Among these reasons we will mention that which is thought to be most weighty. It is not that the true children of God would not prefer the closing hours of the Sabbath for social domestic worship, for family instruction-not that they would not prefer in many instances to devote those hours to private meditation, reading, prayer, or to works of charity abroad, in visiting the sick, the poor, in gathering the outcasts--but that the multitude, who choose the earlier portions of the sacred day for self-indulgent rest, may not then be wholly without some attractive sanctuary service to allure them from idleness and the more ensnaring vices which throng the wicked in their unoccupied hours. As the Sabbath, as a whole, is extended as a barrier across man's path to arrest the thoughts and turn them back to God, so, in the cases mentioned, it seems desirable to strengthen and make more effective this sacred barrier, by providing profitable employment for hours which, if left unoccupied, might be invaded by sinful amusements, or that unnumbered host of vices and of crimes which ignobly follow in the train of idleness. If, for this, among other reasons, a second service, for both teaching and devotion, is held, then, for the reasons above specified, for the best interests of pastor, and people, and of community, it should be made as distinct and different as possible. It should be so different that the mind of the pastor, both during the studies of the week and the time of service, shall feel the stimulus derived from diversified labor; so different that it shall be distinct and separate as an object of interest to the people.

If the arguments here advanced are valid, then that reason

ing which concludes that one formal and elaborate discourse is quite enough, for one and the same congregation, will also show that any one protracted service of any given kind is enough for one and the same people, and enough for their pastor.

But we would enforce this sentiment more particularly in view of the truth that new and different interests now demand our attention and our time. There is a call for public labors of a somewhat different character, and in a different direction, from what has been characteristic of the past.

I. There is a special providential demand for more decisive and systematic effort in connection with the work of Sabbath School instruction.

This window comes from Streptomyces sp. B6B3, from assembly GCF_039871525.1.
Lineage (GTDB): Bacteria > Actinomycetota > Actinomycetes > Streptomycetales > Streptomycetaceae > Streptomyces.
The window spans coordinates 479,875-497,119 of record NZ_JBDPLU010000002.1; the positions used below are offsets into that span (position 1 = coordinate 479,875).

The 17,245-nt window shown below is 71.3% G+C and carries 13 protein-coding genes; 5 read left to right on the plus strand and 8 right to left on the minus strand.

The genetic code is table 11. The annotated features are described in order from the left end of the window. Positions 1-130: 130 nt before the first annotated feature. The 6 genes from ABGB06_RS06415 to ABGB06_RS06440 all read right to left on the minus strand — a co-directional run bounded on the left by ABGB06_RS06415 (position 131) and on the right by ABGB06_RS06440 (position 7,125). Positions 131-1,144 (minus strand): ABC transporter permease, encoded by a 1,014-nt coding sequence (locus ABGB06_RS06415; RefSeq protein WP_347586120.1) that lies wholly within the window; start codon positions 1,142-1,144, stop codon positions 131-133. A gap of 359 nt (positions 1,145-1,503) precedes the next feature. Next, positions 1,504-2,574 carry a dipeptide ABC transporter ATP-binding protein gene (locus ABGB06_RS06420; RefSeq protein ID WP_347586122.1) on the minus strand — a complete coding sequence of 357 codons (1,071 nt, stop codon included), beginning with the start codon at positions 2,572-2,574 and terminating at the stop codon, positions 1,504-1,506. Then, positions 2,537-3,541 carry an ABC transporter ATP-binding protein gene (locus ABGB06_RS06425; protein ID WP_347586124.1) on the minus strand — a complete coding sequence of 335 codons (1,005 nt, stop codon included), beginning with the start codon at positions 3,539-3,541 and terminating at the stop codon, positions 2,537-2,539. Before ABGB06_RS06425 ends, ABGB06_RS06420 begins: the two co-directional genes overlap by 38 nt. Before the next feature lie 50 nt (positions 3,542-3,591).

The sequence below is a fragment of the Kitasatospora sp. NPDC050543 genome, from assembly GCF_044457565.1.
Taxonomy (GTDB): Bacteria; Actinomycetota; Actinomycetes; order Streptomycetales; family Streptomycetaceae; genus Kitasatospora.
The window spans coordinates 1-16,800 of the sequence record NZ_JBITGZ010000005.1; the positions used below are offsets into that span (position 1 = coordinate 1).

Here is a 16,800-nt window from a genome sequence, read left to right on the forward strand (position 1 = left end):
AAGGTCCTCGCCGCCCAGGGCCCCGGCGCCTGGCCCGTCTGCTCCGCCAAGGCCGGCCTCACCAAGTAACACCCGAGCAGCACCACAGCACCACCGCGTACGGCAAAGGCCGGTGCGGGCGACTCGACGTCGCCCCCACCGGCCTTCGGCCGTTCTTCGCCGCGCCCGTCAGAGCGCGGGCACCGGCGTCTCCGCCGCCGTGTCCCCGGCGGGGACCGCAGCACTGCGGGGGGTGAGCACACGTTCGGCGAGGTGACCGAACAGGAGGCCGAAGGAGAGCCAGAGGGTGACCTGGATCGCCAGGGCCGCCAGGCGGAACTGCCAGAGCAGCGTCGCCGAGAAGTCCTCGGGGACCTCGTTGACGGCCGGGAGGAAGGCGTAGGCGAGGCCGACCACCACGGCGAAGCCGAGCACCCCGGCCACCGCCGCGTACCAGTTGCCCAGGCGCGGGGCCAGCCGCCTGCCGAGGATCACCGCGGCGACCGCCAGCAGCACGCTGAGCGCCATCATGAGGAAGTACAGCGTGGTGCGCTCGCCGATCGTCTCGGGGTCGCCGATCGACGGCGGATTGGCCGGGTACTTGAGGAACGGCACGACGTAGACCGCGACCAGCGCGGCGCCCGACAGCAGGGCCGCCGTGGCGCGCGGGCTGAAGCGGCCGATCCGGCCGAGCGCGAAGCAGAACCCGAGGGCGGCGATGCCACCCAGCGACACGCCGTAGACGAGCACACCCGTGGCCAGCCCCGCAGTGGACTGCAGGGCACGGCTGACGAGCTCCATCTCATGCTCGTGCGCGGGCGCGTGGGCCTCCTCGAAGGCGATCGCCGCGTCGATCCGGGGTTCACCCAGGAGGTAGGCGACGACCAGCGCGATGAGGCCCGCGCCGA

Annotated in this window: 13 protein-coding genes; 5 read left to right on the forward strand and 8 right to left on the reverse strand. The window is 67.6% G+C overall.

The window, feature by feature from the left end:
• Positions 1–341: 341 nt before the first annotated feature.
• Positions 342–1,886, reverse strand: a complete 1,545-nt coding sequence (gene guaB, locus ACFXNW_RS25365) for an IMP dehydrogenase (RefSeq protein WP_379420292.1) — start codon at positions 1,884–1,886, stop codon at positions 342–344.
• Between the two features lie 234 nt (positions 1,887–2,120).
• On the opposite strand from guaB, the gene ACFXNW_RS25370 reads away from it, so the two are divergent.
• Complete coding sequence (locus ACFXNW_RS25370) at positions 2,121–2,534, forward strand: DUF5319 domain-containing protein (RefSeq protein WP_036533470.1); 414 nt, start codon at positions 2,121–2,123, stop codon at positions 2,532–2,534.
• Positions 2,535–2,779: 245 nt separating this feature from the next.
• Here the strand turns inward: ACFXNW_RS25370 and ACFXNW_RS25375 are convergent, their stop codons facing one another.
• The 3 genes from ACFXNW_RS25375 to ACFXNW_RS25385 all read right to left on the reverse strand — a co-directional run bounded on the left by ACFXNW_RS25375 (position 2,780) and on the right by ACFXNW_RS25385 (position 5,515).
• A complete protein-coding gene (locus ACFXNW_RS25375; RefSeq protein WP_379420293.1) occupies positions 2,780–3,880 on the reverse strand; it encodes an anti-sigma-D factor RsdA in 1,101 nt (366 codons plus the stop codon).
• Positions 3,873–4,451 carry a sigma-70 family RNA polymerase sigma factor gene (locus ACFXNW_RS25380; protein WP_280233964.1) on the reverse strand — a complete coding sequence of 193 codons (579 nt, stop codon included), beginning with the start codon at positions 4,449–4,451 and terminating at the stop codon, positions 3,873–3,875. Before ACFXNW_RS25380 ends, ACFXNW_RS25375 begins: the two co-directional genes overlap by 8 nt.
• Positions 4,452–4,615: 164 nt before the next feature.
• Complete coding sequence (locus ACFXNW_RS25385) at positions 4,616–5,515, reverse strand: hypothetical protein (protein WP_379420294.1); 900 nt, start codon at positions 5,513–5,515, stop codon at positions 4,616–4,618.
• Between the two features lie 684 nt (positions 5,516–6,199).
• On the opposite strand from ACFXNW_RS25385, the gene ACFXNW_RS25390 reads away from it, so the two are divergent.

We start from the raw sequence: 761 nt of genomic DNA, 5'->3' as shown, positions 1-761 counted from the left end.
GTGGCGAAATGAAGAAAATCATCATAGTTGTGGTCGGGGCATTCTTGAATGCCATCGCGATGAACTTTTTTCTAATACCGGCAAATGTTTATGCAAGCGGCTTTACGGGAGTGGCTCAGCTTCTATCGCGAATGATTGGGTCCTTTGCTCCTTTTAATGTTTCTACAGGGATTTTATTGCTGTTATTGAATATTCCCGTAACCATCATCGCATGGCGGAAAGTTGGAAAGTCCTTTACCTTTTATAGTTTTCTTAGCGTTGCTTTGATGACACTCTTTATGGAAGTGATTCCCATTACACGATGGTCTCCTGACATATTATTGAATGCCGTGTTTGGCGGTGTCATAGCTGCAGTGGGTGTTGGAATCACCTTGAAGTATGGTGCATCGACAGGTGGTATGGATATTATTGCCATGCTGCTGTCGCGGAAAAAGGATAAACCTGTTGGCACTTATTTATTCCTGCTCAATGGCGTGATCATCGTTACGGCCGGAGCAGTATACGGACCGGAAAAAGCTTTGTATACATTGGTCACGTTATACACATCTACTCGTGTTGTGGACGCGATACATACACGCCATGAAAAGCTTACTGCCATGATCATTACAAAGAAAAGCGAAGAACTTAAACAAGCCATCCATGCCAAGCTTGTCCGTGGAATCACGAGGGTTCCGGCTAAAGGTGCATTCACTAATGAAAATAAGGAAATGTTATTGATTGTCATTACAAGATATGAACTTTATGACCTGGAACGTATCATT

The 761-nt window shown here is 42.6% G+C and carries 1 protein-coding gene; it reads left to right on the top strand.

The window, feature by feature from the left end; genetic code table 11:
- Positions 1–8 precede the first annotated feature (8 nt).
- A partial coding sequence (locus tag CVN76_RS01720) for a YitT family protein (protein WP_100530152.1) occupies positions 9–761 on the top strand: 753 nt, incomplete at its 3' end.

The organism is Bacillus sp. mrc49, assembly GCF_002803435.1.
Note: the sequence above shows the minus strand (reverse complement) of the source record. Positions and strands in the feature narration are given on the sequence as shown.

At the present time, those pastors who are engaged permanently as teachers or superintendents, are doing extra or superadded work, which must, in all ordinary cases, impair their efficiency in the other and ordinary labors of the minister, or overtask their mental and physical powers.

The demand we speak of is not that of ordinary class instruction or of superintendence. These, in all ordinary instances, properly and of right, devolve on the church itself, and it is an invasion of their rights and privileges for the minister to enter upon their work. This he should strenuously seek to avoid. If there is no person suitable to undertake it, it is better that one should be put in the process of training, and this field of labor be surrendered to those to whom it of right belongs. The pastor should be capable of serving the school, and the community through it, in a more direct and general way, in such methods as the following:

(1). By occasional addresses to the school, its teachers, its patrons, and friends, upon the nature of the work to be done, its importance and desirableness, and the best modes of achieving it.

(2). By sermons prepared expressly for the young, to be preached at stated periods, at such a time or in such a place as that all who may wish to do so, can attend and hear them.

(3). By special and protracted effort among the members of the school for the early conversion of children, giving them the

opportunity and compelling to choose for or against the Saviour, at the earliest possible period.

(4). By engaging with the school, its patrons and friends, in general devotional exercises, endeavoring, so far as possible, to cultivate their emotional nature, and to call into exercise their religious sensibilities and affections towards that God who, out of the mouths of babes and sucklings, has perfected praise.

A very important argument for this work, is that the congregations thus gathered ordinarily comprise as large a number as can be brought to any usual church service, and that these thus gathered are as easily susceptible of religious impressions as any class in the community. Besides this, the instrumentality thus employed reaches out among our foreign population as no usual agency does or can do. It is worthy of our consideration that the Spirit of God, for more than a quarter of a century, has been pointing the churches in this direction, and multiplying the instruments for a wider, deeper, and more glorious work. We have men qualified by actual training for it; books, papers, organized efforts, and systematic approved modes. The signs of a distinct providence demand some new advances and adaptations, proportionate to the experience gained, the population to be wrought upon, and the instruments prepared. It should be a matter of serious inquiry in each community, whether some general exercise for the special benefit of the young, and all society through them, might not properly take the place occasionally and statedly of the usual second service.

II. There is also a special demand at the present time for new efforts, in the public assemblies of the Sabbath, in the work of Bible Exposition.

We do not mean in the way of written exegesis, or written expository sermons; but of extemporaneous, lively illustration of the meaning of the Scriptures in a way to make more clear or impressive this holy word of God.

That which is properly known as expository preaching has well nigh ceased among us. Indeed, it never was greatly in